Wednesday, July 28, 2021

Butcher Block Countertop Progress

Hello, Friends,
How are you?
I hope and pray that you are doing well. 

We started installing the butcher block countertops at our house in East Texas. 
Please refer to this blog page. You can read all about the house, the property and how we are fixing it up to be our cozy get-away place. 

Here are two before photos of the kitchen the day we looked at the house for the second time. 
The first time we looked at it, I was unimpressed so I didn't take a single photo.  

Bill really wanted the property so I was willing to give the house a second look. He could see the potential. 

Upon a second look, I liked the layout of the kitchen. We've never had a peninsula. I love what Angela @ Parisienne Farmgirl did to her 1980's kitchen so I could see some potential. I knew right off of the bat that I would paint the cabinets, install flooring, take down some upper cabinets, switch out the light fixtures, and add butcher block counters. 
We have also added knobs to the doors and drawers and added crown to the top of the cabinets to make them look finished. 

Instead of painting the cabinets a color to coordinate with the olive counters, I ignored them because I knew butcher block was coming eventually. If we were keeping the olive counters, the cabinets could have been painted a creamier white. We didn't hate the counters so that is why we didn't rip them out sooner.  There were more pressing projects to do. 

Why am I going with butcher block? 
Will there be maintenance? 

I wanted a natural product so laminate was never seriously considered. It would have been nice to for someone else to do the install but it wasn't really an option. I feel it is expensive for what it is. 

DIY concrete? Nope.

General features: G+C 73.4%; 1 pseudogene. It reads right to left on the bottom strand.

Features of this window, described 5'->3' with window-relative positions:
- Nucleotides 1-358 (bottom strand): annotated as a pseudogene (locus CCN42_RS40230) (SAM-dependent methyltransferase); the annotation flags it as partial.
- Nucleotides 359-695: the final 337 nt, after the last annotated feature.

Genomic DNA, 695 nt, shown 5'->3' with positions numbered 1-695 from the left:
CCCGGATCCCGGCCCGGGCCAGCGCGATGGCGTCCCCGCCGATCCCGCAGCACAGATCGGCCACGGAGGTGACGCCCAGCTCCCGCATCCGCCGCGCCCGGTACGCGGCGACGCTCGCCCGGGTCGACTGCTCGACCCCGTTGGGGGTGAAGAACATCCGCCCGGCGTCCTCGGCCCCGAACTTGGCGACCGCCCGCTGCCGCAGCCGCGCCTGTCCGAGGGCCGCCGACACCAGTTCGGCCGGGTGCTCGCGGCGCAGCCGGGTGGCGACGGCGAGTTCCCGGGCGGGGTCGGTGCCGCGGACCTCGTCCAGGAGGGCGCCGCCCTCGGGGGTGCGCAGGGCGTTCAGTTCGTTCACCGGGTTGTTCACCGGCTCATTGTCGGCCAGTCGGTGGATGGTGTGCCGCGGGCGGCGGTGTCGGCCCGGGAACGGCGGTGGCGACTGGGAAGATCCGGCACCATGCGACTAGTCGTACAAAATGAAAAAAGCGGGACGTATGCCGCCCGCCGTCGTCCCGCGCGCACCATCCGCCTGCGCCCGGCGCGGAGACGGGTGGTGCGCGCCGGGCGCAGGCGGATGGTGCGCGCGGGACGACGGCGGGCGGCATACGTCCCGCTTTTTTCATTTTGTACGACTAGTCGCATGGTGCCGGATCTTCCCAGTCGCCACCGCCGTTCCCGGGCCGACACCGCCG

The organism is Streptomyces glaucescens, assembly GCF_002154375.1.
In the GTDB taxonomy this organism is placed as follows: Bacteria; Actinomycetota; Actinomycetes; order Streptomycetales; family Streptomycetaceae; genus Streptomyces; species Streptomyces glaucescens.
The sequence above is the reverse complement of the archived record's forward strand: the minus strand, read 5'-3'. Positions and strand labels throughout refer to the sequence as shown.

Quartz was an absolute no. We had a bathroom counter in that material and it changed color in about two years. We've seen serious yellowing of cultured marble so I was not going to risk that again in a quartz. 

Natural stone wasn't considered either. The cabinets aren't that great, so I didn't want stone on them. Stone is a bit fancy for this house, anyway. We've had stone in town since 2015. It chips and it's hard to see gunk. I think our granite is beautiful but I feel it's a tad overrated. 

So we'll have maintenance. I say "we" but I mean me. Bill will count on me to care for the butcher block. 
I've oiled a sample to see how it holds up to coffee, oil and wine. We won't be cutting directly on it so cuts are not an issue. Little surface abrasions won't bother either of us. 

Let's get in to the nitty gritty of the install. 
Removing the old counters was not difficult at all. They were held in place by some long staples so they essentially popped right off. 

The first section went in without any problem. Bill started with the easiest part first. 
He used the old piece as the template. 
He was done with it by breakfast. 

He had to run to the hardware store for a new saw blade on the second piece but once cut that went on with out issue.  
He did the wide peninsula next.
The glue holding the blocks together didn't hold in two places. 
We were able to cut most of that end off but we weren't happy with the quality. The piece really needed to be re-glued and clamped together but we feel that it will hold now that it is on the cabinets.